In the simplicity that is the hallmark of all the visionaries, Marija sums up the results found in the testing by saying, “Sometimes we laugh together, at the end of ends, we have it written in black and white that we are normal and so many people live without such a proof. So it ends in a joke…”
Five doctors from the University of Montpellier in France studied the visionaries in ecstasy on several occasions in 1984. The team was headed by Professor Henri Joyeux, a hospital surgeon in the Cancer Institute of Montpellier, and the director of a laboratory which researches nutrition, as well as being involved in experimental cancerology. Following is an interview Prof. Joyeux gave in the summer of 1985 for the publication, “Paris Match”, in which he discusses how he became involved with this study of the visionaries, and the findings and conclusions made from the testing.
What, exactly, are the doctors and scientists observing when the visionaries enter into an ecstatic state at the moment of an apparition? In 1984, at the time that most of the testing was taking place with the visionaries, Fr. René Laurentin described, in detail, the various stages of the apparition. Generally, the outward appearance of the visionaries have remained the same over the years, with the visionaries who still receive the apparitions every day, which would include Vicka, Ivan and Marija. The apparitions of the visionaries who only see Our Lady periodically over the year, Mirjana, Ivanka & Jakov, are much more intensified, the apparitions normally last significantly longer, and the face and body language is much more compelling to see. However, now that the visionaries are grown, married and have families of their own, they rarely are together for the apparitions, if ever.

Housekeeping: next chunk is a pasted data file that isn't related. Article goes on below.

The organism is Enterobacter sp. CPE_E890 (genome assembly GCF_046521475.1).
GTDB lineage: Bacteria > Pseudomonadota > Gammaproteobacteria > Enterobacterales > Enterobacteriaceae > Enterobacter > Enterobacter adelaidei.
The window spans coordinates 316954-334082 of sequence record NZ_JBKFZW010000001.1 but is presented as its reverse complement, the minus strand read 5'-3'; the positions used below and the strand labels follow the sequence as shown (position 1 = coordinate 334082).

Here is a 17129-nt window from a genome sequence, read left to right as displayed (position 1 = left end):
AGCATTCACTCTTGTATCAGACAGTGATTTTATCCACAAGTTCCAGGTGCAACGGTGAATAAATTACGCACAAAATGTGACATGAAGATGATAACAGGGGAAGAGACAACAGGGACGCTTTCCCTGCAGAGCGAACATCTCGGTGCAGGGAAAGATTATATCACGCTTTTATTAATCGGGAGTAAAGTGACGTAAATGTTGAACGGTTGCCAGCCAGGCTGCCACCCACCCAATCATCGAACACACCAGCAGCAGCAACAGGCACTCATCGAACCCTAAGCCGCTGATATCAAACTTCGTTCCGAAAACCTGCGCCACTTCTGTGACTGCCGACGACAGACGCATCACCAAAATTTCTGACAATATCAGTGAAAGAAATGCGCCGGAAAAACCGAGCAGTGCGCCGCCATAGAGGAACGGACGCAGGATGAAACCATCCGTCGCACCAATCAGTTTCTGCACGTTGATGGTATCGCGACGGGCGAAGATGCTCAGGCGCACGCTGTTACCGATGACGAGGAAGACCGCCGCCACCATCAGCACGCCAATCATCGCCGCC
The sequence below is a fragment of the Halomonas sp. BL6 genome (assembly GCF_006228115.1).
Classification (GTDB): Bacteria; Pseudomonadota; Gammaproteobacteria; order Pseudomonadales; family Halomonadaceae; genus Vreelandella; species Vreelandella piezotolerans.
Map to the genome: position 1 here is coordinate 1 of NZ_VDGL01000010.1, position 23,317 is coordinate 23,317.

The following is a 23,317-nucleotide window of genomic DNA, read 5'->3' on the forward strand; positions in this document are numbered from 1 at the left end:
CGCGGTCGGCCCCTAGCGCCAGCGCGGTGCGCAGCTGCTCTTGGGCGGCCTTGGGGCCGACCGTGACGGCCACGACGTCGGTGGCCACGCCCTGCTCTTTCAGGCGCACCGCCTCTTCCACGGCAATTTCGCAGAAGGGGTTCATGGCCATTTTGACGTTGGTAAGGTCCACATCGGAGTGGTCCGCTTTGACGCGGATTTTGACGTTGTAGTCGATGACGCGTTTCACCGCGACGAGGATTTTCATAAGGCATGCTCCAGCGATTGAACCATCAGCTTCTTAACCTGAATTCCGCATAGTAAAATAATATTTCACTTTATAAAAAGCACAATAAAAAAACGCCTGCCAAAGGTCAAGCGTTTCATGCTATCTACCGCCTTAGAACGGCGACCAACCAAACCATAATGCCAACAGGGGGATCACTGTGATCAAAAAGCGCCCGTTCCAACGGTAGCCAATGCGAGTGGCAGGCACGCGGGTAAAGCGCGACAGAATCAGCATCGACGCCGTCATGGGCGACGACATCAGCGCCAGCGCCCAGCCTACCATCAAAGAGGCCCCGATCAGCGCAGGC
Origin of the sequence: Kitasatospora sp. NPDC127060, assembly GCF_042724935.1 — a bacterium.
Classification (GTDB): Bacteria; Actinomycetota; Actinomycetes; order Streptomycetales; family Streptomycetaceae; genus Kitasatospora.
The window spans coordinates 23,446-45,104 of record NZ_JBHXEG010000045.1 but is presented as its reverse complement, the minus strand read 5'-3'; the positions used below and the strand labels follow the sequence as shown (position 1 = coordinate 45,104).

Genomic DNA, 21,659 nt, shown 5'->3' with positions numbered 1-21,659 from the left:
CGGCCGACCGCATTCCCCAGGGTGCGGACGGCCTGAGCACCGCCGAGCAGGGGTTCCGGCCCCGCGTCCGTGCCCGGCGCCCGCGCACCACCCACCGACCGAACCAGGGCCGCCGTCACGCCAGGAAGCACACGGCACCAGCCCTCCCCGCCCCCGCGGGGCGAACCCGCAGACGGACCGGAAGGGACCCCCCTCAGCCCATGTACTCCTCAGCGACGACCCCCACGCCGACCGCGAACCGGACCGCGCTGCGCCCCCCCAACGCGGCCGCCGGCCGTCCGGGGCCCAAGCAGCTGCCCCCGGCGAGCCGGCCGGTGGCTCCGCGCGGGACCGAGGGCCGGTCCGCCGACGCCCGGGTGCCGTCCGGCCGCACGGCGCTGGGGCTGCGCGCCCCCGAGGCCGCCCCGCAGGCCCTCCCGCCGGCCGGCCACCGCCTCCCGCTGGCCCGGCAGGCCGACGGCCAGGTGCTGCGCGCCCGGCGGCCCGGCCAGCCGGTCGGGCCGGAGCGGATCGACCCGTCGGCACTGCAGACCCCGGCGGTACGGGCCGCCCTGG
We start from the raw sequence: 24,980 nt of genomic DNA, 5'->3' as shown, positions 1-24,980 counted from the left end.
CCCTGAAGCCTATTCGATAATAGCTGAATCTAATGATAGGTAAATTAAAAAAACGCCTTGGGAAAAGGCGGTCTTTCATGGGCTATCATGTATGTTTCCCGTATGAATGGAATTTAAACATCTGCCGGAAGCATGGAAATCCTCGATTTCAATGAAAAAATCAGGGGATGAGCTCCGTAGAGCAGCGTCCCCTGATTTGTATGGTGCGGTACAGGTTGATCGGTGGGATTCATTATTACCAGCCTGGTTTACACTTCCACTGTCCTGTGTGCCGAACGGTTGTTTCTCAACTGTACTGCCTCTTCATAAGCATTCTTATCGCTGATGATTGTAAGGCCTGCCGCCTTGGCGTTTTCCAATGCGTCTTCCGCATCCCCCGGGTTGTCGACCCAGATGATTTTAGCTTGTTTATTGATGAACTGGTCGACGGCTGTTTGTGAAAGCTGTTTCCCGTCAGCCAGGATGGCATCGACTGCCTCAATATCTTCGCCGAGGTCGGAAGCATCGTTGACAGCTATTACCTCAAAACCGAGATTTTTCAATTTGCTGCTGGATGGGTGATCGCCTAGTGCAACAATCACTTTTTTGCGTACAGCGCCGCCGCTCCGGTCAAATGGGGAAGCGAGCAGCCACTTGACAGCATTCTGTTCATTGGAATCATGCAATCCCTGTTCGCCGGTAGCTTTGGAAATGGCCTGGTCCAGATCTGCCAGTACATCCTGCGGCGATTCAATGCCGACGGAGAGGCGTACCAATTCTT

Michael W. Petrides wrote a commentary that appeared in The Catholic Transcript, September 10, 1993 issue. Dr. Petrides has done extensive study in brain laterality and visual perception research at the Institute of Living, and has doctoral training in clinical psychology at St. Louis University. At the time this article appeared he was the director for the Psychiatric Outpatient Clinic’s mental health services for Catholic Charities in the Diocese of Norwich, Connecticut.